MGETR defines ‘core’ expenditure as ‘the activities directly involved in producing the exhibition. This could include curator fees and the cost of de-installing and closing.’ Expenditure excluded from ‘core’ calculations includes: indirect expenditure on marketing, raising finance, general legal services; costs of de-installing and closing if the period between opening and closing an exhibition at a single venue exceeds 12 months; invigilation costs when the exhibition is running; development expenditure if the exhibition did not go ahead.
Exhibitions that qualify under MGETR are ‘exhibitions and displays of objects, works and artefacts, which are considered to be of scientific, historic, cultural or artistic interest … including the exhibition of a single object or work … and the general public must have admittance to the exhibition, whether or not they are charged for admission’. Exhibitions not qualifying are those ‘organised in connection with a competition of any kind, or whose main purpose or one of its main purposes is to sell anything displayed. The sale of merchandise associated with the exhibition will not exclude an exhibition from relief.’
VAA’s arguments for the scheme’s retention beyond March 2022 are based on evidence harvested from experiences of museum and gallery scheme users over the past four years or so; all of which is intended to demonstrate ‘benefits for eligible organisations as a source of unrestricted funds that support core administrative functions, the commissioning of new work, artist residencies, and underwrites risk in artistic and curatorial practice’. These contentions are buttressed by case studies and data evidencing a range of economic and social impacts including: investment in talent development and training and educational activities, employee retention and growth, and strengthening marketing audience development (especially inbound tourism).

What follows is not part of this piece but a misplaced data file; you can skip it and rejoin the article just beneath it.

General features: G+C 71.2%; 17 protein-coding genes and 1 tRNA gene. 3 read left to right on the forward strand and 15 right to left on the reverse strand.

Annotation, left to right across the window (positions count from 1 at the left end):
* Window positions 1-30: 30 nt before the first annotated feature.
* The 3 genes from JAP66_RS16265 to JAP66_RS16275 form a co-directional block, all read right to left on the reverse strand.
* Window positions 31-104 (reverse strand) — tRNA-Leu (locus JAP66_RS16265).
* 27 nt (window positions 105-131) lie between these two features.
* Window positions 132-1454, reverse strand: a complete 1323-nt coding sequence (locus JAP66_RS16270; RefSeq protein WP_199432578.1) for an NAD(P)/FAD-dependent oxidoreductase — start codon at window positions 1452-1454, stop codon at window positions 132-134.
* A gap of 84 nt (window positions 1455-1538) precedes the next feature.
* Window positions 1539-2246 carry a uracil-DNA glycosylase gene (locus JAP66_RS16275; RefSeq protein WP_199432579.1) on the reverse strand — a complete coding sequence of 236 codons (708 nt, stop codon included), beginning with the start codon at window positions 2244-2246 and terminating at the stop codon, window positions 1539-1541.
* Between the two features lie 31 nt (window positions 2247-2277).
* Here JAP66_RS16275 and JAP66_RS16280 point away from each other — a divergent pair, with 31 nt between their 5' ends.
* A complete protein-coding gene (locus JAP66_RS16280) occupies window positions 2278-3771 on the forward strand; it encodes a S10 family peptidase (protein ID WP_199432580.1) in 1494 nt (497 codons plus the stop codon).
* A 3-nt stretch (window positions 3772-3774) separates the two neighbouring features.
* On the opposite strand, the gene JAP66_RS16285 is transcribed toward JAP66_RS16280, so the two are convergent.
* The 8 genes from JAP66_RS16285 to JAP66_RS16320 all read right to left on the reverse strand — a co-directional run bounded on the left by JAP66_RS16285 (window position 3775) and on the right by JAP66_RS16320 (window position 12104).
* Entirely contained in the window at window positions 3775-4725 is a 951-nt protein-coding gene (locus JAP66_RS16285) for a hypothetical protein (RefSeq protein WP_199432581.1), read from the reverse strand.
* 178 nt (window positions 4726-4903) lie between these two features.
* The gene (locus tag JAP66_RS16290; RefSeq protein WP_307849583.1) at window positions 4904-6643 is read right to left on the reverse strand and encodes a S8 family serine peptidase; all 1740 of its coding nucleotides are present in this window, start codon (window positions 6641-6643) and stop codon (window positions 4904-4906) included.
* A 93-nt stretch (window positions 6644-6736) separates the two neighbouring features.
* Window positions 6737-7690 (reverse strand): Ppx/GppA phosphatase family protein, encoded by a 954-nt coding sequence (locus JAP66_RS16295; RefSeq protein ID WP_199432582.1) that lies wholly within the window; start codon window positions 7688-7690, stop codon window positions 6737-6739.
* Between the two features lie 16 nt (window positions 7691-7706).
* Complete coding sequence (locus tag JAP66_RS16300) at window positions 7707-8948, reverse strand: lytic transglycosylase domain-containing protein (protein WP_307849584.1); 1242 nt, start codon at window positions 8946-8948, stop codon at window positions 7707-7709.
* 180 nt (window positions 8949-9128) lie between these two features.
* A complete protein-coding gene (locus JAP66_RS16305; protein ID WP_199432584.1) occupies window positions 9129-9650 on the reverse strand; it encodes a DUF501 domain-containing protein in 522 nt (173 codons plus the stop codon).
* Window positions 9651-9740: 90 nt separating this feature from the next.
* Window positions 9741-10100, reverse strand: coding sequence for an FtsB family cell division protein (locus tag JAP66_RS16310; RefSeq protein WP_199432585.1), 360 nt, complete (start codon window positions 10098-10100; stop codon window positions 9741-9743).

Reforms to MGETR are called for by VAA ‘to counteract barriers, enhance take-up and improve alignment between exhibition activity of galleries and museums … particularly medium to small scale arts and heritage organisations’. A key reform is of the scheme’s current eligibility criterion requiring museum and gallery claimants to be registered charitable organisations whose key purpose is to deliver ‘public benefit’, which VAA contends should be replaced by a ‘not-for-profit’ criterion – given that exhibitions must in any event be public-facing to qualify under the scheme.
Another key reform is to allow digital and/or online programme expenditure to qualify within ‘core’ spend – given that for the foreseeable future all exhibition activities are likely to be online only in order to comply with Covid-19 restrictions.
A further key reform is to allow ‘live art’ events to qualify as exhibition content (performance art and other live components of museum and gallery exhibition and display are currently excluded from the scheme).
Perhaps the most challenging reform is VAA’s call for inclusion within MEGTR exhibitions of artworks for first/primary sale (not currently allowed, even if any such sales are serendipitous/unplanned); and VAA suggests realistic and achievable ways and means of preventing potential exploitation of such a reform by the commercial art market sector.
© Henry Lydiate 2021